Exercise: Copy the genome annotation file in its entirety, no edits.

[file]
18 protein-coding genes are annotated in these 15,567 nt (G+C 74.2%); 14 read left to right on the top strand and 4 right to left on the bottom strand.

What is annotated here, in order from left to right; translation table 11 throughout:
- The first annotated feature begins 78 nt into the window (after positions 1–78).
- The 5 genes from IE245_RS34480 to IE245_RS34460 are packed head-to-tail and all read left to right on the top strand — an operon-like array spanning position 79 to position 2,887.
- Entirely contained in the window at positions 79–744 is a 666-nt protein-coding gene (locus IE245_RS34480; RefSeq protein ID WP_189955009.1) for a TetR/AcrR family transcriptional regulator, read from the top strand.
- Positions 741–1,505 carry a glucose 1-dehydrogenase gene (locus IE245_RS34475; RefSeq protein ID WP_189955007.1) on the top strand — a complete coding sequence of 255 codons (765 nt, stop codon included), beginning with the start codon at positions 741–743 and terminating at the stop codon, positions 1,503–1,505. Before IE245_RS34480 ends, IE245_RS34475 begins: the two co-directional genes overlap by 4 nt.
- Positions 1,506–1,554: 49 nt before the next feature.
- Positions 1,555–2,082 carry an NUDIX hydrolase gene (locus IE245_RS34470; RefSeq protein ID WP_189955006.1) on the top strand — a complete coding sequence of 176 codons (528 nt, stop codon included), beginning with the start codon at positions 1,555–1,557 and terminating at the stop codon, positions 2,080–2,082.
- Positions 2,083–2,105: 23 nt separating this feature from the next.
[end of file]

18 protein-coding genes are annotated in these 15,567 nt (G+C 74.2%); 14 read left to right on the top strand and 4 right to left on the bottom strand.

What is annotated here, in order from left to right; translation table 11 throughout:
- The first annotated feature begins 78 nt into the window (after positions 1–78).
- The 5 genes from IE245_RS34480 to IE245_RS34460 are packed head-to-tail and all read left to right on the top strand — an operon-like array spanning position 79 to position 2,887.
- Entirely contained in the window at positions 79–744 is a 666-nt protein-coding gene (locus IE245_RS34480; RefSeq protein ID WP_189955009.1) for a TetR/AcrR family transcriptional regulator, read from the top strand.
- Positions 741–1,505 carry a glucose 1-dehydrogenase gene (locus IE245_RS34475; RefSeq protein ID WP_189955007.1) on the top strand — a complete coding sequence of 255 codons (765 nt, stop codon included), beginning with the start codon at positions 741–743 and terminating at the stop codon, positions 1,503–1,505. Before IE245_RS34480 ends, IE245_RS34475 begins: the two co-directional genes overlap by 4 nt.
- Positions 1,506–1,554: 49 nt before the next feature.
- Positions 1,555–2,082 carry an NUDIX hydrolase gene (locus IE245_RS34470; RefSeq protein ID WP_189955006.1) on the top strand — a complete coding sequence of 176 codons (528 nt, stop codon included), beginning with the start codon at positions 1,555–1,557 and terminating at the stop codon, positions 2,080–2,082.
- Positions 2,083–2,105: 23 nt separating this feature from the next.